The Monster, D-day and Ike


All rail vehicles constructed or used by the Great Western Railway were allocated code-names rather than numbers. One such vehicle – built to diagram P18 – was a Scenery Van used for the transport of theatre companies around the UK and was designated 'MONSTER'.

We have one of these vehicles on display at the Totnes Riverside Station on the South Devon Railway. Built at Swindon in 1918, lot number 1998 was fitted with American bogies and numbered 594.

In 1944, at the request of the US and British Governments, a train was assembled for the purpose of General Dwight D. Eisenhower, Supreme Commander of the Allied Expeditionary Force, together with British and American Chiefs of Staff, travelling around the UK inspecting the preparations for D-Day. The train code-named 'ALIVE' consisted of 11 vehicles, 10 of which were of Great Western origin. The exception was a 1st Class LNER Sleeping Car code name "BAYONET" which was used personally by Eisenhower. This is a painting of the train by Gwyn B Jones when it was passing through Wales.

The two vans nearest the locomotives were GW "MONSTERS" and were used for conveying the General's Staff Car (normally a Packard) with various support vehicles such as jeeps and motor-cycles. They were numbered 483 and 485. Numerous trips around the country are listed in Eisenhower's pre-presidential papers including locally:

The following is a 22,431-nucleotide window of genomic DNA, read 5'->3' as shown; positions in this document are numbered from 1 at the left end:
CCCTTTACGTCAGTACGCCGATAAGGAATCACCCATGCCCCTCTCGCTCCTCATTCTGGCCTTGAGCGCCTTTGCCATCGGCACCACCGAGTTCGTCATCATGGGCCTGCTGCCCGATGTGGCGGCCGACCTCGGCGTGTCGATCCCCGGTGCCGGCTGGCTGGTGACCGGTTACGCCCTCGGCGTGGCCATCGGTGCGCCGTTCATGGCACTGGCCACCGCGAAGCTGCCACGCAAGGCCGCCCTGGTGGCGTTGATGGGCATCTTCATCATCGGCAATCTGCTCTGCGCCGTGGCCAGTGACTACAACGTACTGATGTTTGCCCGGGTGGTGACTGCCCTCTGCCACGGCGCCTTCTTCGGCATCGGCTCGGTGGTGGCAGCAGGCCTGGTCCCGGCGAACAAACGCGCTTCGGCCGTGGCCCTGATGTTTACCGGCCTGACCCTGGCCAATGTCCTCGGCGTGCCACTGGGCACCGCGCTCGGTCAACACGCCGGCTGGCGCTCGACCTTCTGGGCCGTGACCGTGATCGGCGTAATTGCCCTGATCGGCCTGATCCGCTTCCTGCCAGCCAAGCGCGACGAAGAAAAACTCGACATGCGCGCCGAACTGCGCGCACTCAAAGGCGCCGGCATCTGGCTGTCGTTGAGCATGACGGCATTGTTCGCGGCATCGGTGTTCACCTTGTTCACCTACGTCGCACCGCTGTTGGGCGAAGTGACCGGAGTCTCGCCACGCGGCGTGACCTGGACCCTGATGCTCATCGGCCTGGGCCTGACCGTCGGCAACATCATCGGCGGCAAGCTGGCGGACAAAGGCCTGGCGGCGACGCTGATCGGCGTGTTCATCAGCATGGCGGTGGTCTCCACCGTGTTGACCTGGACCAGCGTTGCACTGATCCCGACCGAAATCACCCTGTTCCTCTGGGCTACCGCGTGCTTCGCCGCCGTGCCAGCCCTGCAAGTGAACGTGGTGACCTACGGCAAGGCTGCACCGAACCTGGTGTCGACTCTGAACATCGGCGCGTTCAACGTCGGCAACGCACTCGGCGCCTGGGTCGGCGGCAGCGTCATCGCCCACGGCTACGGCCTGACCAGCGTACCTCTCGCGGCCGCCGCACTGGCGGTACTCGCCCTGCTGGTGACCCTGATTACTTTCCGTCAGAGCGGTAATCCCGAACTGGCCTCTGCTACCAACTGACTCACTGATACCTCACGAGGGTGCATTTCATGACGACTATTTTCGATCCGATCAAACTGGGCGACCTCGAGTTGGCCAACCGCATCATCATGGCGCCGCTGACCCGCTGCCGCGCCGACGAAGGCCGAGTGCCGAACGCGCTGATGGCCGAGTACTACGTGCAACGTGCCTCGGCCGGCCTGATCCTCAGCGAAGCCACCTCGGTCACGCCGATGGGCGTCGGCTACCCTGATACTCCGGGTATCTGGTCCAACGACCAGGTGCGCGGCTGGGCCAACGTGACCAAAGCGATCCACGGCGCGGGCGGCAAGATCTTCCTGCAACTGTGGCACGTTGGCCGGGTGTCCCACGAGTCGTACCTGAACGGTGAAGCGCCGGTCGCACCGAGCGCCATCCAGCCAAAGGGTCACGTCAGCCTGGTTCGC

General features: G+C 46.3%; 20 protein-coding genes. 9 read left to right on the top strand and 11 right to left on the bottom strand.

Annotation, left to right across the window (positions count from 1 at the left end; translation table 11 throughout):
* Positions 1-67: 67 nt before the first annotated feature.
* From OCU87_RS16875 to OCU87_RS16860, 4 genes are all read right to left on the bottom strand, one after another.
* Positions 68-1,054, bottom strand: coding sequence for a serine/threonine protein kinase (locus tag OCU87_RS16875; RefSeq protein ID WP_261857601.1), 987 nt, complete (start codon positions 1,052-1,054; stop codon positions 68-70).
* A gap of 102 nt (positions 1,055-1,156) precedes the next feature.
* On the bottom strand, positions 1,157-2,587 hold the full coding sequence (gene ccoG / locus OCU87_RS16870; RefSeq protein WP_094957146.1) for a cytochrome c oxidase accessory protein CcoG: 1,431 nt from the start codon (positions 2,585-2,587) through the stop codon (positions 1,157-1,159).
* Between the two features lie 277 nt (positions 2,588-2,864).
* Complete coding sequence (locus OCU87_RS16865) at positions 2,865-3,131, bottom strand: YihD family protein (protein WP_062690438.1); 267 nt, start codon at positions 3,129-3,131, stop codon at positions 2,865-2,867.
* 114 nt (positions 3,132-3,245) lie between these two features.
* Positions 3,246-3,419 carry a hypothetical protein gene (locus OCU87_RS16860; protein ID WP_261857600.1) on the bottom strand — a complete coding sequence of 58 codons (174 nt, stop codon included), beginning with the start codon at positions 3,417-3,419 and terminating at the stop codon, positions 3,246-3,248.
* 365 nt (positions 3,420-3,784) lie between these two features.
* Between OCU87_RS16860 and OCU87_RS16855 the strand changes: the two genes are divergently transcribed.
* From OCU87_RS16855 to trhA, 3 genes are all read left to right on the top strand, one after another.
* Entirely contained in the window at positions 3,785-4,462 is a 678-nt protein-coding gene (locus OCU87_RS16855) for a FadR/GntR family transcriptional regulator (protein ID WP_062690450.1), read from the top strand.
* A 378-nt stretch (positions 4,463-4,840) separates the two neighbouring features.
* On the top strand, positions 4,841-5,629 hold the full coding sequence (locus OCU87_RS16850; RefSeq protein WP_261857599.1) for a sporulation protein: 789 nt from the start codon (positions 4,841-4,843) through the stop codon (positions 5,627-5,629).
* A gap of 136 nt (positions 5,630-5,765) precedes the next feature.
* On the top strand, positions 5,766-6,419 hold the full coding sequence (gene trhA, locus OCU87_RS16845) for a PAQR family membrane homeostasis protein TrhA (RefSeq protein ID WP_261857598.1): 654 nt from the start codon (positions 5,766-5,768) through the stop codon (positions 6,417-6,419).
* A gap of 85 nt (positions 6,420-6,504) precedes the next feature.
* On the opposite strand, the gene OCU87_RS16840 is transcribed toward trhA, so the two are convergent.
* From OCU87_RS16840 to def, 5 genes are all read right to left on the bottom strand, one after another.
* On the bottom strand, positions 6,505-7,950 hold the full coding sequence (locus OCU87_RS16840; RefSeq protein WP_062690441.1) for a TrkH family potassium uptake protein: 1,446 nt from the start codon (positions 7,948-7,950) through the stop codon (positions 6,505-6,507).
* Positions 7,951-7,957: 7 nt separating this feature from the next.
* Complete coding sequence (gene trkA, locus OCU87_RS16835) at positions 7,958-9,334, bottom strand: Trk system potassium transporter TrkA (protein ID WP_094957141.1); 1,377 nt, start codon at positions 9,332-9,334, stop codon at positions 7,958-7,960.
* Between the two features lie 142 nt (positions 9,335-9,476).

Feb. 3-5, 1944, “special train” to Plymouth;

April 25-28, 1944, “General Ike’s train” to Slapton Sands. Travelling on board would have included many important guests including Churchill.

Once D-day had been a success the train was transported to the continent, starting in France where it became part of SHAEF (Supreme Headquarters Allied Expeditionary Force). At this time 4 more 'MONSTERS' were added to the consist, including 594, now preserved at Totnes.

The SHAEF train then proceeded through France, Belgium, the Netherlands and on to Germany. It was repatriated in 1948.

Following its return to the UK, 594 spent time in South Wales, being used by the Steel Company of Wales and then was transferred to the Gwili Railway in Carmarthen. It was then acquired by the GWR 813 Fund who transferred it to the South Devon Railway where it was restored from its then dilapidated condition.

Since its siting at Totnes restoration and maintenance continues and it now forms our small exhibit and retail sales areas

 Eisenhower standing by the LNER coach of the train.

Thanks to National Museum of Wales, 813 Fund and Keith Joyce for information and photographs.